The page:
My Turn with Dean Kellio -SDG&E power outages

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It would seem that SDG&E’s leadership is following in the footsteps of El Cajon Mayor Bill Wells. Whereas El Cajon’s mayor and City Council’s solution to helping and caring for their city’s homeless is to stop feeding them, SDG&E’s solution to extinguishing wild land fires is to cut off power to resident’s wells and booster pumps that provide water to extinguish fires.

It would seem that SDG&E’s leadership is following in the footsteps of El Cajon Mayor Bill Wells. Whereas El Cajon’s mayor and City Council’s solution to helping and caring for their city’s homeless is to stop feeding them, SDG&E’s solution to extinguishing wild land fires is to cut off power to resident’s wells and booster pumps that provide water to extinguish fires.

Higher than usual wind velocity should not be the criteria used by the SDG&E to shut off power to thousands of its rural customers for days at a time. Residents trying to protect their own property and lives are then forced to use generators, if they own one, in order to have water pressure to fill their fire protection tanks or to have pressure to use water hoses to wet down their home’s exterior.

If high winds are causing power lines to arc and cause fires then maybe the power company should design and implement a better distribution system or at the very least bolster its existing system to ensure their high tension lines are stable in high winds. Or if the root cause of wild land fires is overgrown vegetation that comes into contact with its wires then maybe better line clearance protocols and maintenance should be implemented.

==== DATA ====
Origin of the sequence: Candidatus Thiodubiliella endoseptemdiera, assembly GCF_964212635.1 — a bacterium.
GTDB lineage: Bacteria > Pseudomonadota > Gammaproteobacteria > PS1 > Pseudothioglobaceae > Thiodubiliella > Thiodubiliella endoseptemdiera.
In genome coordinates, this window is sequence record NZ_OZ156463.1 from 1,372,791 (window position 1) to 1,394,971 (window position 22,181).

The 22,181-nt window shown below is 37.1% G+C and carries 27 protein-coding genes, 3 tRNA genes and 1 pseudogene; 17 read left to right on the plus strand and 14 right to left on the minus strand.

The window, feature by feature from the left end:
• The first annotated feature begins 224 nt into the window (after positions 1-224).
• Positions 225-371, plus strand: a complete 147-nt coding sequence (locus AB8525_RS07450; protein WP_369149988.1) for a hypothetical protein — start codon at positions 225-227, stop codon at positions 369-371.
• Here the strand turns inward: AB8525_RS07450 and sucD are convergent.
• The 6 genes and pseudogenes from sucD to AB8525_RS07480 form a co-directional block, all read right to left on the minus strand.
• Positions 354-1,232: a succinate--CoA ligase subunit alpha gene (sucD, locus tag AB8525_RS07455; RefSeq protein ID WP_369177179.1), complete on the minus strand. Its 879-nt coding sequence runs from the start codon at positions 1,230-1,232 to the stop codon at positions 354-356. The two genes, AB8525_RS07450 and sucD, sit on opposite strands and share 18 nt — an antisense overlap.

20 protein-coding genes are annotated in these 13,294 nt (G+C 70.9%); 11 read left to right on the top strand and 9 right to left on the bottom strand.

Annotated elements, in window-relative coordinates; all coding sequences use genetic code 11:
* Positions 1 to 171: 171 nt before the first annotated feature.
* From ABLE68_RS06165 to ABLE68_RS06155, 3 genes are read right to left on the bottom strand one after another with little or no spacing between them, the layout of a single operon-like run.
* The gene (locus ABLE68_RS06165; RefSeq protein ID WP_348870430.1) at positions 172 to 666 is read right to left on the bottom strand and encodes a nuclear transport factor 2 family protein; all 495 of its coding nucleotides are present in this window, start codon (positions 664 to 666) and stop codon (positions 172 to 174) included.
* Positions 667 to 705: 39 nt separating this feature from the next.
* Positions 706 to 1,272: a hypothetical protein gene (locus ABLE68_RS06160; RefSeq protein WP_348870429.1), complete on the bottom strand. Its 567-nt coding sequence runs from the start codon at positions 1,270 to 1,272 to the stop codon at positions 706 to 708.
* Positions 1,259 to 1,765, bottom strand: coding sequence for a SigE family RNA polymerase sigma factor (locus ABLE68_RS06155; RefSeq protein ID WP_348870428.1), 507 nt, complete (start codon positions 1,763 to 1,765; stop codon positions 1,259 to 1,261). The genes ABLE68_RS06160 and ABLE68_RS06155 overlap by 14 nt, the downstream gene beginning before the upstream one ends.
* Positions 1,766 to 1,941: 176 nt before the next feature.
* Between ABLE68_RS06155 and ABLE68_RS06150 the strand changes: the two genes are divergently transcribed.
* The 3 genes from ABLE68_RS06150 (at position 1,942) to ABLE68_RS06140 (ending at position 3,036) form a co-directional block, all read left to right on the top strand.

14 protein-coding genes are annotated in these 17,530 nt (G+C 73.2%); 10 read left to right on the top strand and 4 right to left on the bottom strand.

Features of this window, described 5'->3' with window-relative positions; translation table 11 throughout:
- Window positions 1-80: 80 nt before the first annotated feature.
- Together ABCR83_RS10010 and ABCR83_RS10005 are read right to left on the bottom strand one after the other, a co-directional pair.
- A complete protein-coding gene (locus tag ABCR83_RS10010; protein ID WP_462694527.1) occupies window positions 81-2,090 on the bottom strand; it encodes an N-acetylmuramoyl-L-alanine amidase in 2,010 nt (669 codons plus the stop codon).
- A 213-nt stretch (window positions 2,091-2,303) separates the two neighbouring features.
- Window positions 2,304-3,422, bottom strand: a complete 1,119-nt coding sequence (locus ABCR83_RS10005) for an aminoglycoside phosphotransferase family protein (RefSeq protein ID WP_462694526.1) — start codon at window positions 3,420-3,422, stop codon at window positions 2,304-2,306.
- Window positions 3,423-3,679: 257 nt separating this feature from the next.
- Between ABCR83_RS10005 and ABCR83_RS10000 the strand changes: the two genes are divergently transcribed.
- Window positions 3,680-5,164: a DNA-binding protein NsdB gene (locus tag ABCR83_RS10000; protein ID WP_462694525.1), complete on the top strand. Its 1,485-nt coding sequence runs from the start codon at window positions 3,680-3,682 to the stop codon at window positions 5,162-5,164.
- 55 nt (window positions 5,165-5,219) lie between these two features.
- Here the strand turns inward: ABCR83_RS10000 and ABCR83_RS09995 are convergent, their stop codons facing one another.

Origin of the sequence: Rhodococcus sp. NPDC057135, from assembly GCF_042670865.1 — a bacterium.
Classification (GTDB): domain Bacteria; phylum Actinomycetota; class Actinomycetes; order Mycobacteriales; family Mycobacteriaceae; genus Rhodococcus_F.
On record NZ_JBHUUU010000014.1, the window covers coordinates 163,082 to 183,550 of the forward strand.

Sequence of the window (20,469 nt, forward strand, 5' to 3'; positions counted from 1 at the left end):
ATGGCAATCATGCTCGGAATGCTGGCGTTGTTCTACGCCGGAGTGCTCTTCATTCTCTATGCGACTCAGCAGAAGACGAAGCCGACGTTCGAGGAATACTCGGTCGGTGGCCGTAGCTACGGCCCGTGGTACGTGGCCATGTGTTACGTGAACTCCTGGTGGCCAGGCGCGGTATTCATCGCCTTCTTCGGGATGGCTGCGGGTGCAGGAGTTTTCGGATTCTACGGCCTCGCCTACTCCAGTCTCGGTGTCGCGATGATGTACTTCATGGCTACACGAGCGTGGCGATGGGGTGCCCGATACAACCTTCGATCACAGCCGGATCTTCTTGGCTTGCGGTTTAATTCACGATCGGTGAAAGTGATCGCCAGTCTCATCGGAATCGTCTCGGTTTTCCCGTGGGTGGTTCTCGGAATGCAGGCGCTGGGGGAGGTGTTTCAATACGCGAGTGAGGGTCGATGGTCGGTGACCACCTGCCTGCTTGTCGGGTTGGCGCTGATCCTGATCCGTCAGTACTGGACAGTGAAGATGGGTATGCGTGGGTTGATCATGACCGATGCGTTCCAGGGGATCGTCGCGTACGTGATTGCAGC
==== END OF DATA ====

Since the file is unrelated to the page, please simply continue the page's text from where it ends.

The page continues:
Back country residents all know that every time we have Santa Ana winds or gusts beyond 20-30 miles an hour, SDG&E turns off our lights. Usually, our telephone landlines will still work, enabling us to call for help in an emergency, but this last forced, premeditative outage shut down  power that supplies AT&T’s equipment—leaving backcountry residents without water, lights or the ability to call for help.

My father is turning 90 years old next February and SDG&E left him in the dark, without water, phone service or without any means to heat his home. Many more of you were in the same or worse situation as needed medical equipment didn’t have power to perform the functions needed for the sick and elderly to survive. 

This time, shutting off the power to our phone company’s equipment added a new, extra layer of danger to this last forced power outage.

It’s clear that these large companies, that supplies power to all of us, have too much power (no pun intended) and on the surface it would seem that state regulators in charge of overseeing them are not doing their job to monitor if they are completing scheduled maintenance on their distribution systems. These agencies, it would appear, are also giving their stamp of approval to turn off our lights.

Turning off our power is a bad solution to avoiding lawsuits. SDG&E should be required to provide a safe distribution system along with enough annual maintenance to ensure its customers have power during an emergency. I want you to think about who is benefitting from these power outages the next time you’re sitting in the dark with no phone or water playing monopoly. 

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